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If Ontario Works, boutique tax credits go, Schmale on board with basic income

in Around Town/Community/Poverty Reduction by

Haliburton-Kawartha Lakes-Brock Conservative MP Jamie Schmale has clarified his position on basic income, saying he’s all for the pilot if Ontario Works is eliminated and the boutique tax credits go.

Schmale, who was not as specific in his first interview with The Lindsay Advocate, clarified his remarks on The Advocate’s active social media presence on Facebook.

“I think what didn’t come out clearly…is I am supportive of basic income if the civil service is substantially reduced,” Schmale wrote on Facebook.

“If basic income is a switch from the current way of doing things (Ontario Works, boutique tax credits), then absolutely! However, if this pilot program is in addition to our sizable bureaucracy and complicated tax system, the program will be unaffordable. At the end of the day though, people keeping more of the money they earn is a good thing and that is what the basic income does.”

The Conservative MP’s refined stance on basic income means he joins Progressive Conservative MPP Laurie Scott and City of Kawartha Lakes Mayor Andy Letham in welcoming the pilot to Lindsay.

The study, first announced in April of this year, is going to measure whether a basic income can better support vulnerable workers, improve health and education outcomes for people living on low incomes, among other indicators.

People in the pilot could receive up to $16,989 per year for a single person and up to $24,027 per year for a couple, less 50 per cent of any earned income. People with a disability would receive up to an additional $500 per month.

Participants currently receiving child benefits, such as the Canada Child Benefit (CCB) and the Ontario Child Benefit (OCB), will continue to be eligible to receive them during the pilot.

Schmale went on to write that “at the end of the day, basic income allows people to keep more of the money they earn and that is a good thing.”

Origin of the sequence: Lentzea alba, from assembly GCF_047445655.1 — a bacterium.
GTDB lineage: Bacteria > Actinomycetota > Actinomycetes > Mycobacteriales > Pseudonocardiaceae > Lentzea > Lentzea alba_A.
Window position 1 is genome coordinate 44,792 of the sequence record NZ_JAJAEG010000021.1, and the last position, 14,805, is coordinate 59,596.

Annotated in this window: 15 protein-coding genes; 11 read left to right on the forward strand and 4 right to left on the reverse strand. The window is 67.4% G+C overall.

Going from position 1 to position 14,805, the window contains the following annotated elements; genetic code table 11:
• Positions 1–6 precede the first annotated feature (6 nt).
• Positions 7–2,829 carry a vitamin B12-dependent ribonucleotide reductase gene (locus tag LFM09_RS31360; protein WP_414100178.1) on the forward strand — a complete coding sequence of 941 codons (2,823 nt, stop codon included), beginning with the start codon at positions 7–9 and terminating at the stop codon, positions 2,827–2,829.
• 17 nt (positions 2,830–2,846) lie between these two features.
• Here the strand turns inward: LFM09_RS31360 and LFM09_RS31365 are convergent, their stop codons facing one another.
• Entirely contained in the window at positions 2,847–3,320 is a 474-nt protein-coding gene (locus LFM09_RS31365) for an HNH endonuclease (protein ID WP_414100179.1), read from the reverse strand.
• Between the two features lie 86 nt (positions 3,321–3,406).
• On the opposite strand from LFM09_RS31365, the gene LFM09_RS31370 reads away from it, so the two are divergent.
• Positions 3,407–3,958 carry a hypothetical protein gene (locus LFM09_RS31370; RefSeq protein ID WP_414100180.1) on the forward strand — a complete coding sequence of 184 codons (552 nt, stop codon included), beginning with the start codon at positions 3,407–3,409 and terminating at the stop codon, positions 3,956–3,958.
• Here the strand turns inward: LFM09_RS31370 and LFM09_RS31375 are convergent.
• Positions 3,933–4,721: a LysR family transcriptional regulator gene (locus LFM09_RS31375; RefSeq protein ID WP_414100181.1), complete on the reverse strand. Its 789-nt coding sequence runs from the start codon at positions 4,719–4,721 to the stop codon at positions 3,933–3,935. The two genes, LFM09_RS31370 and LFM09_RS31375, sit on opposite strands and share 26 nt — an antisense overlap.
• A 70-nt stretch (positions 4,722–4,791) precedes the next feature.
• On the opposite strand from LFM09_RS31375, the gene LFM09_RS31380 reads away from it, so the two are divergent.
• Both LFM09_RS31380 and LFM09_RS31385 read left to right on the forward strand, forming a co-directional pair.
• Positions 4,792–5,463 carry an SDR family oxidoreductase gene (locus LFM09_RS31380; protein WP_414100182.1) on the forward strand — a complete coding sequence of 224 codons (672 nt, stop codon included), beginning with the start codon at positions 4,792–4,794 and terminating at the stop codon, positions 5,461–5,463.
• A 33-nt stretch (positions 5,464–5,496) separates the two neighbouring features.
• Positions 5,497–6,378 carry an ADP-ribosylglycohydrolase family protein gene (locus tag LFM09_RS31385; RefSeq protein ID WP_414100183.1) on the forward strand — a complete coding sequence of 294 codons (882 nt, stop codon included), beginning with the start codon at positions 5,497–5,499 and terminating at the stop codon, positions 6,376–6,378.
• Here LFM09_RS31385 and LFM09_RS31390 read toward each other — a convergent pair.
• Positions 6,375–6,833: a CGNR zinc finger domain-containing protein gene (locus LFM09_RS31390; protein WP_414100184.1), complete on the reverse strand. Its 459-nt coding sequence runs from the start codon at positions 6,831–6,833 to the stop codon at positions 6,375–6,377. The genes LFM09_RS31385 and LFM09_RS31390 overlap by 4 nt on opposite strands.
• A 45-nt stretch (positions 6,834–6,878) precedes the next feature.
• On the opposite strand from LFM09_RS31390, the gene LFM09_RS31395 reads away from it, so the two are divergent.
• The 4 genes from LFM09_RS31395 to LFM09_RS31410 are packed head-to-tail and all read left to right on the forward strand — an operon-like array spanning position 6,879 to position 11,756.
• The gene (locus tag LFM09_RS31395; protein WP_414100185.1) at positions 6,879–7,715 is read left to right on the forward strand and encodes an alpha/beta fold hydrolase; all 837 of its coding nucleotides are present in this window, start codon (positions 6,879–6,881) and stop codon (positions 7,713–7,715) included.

“However, if we decide to implement this on a larger scale, we will need to reduce the size of the civil service. Having both would be unaffordable,” he writes.

The MP notes he does “not support wealth distribution.”

“Socialism doesn’t work. It never has. I support people helping those who can’t help themselves and allowing those who are working in the lower income industries to keep more of the money they earn…while reducing taxes and the crushing scope of an ever-growing government.”

Schmale, believes that if the environment is conducive to private sector growth, jobs will be created.

“High tax, crippling red tape and suffocating regulations are causing good paying jobs to locate elsewhere and pushing others to automate quicker,” he writes.

He writes that “closing tax loopholes on the mega-rich while easing the burden on the lower to middle class” will help to spur the economy.

“I’m happy to lend full support for the (basic income) pilot project, however…you have to make reductions elsewhere.”

Roderick Benns is the publisher of The Lindsay Advocate. He is the author of 'Basic Income: How a Canadian Movement Could Change the World,' and is also Vice Chair of the Ontario Basic Income Network. An award-winning author and journalist who grew up in Lindsay, Roderick has interviewed former Prime Ministers of Canada, Senators, and Mayors across Canada. He also wrote and published a series of books for youth about Canada's Prime Ministers as teens.

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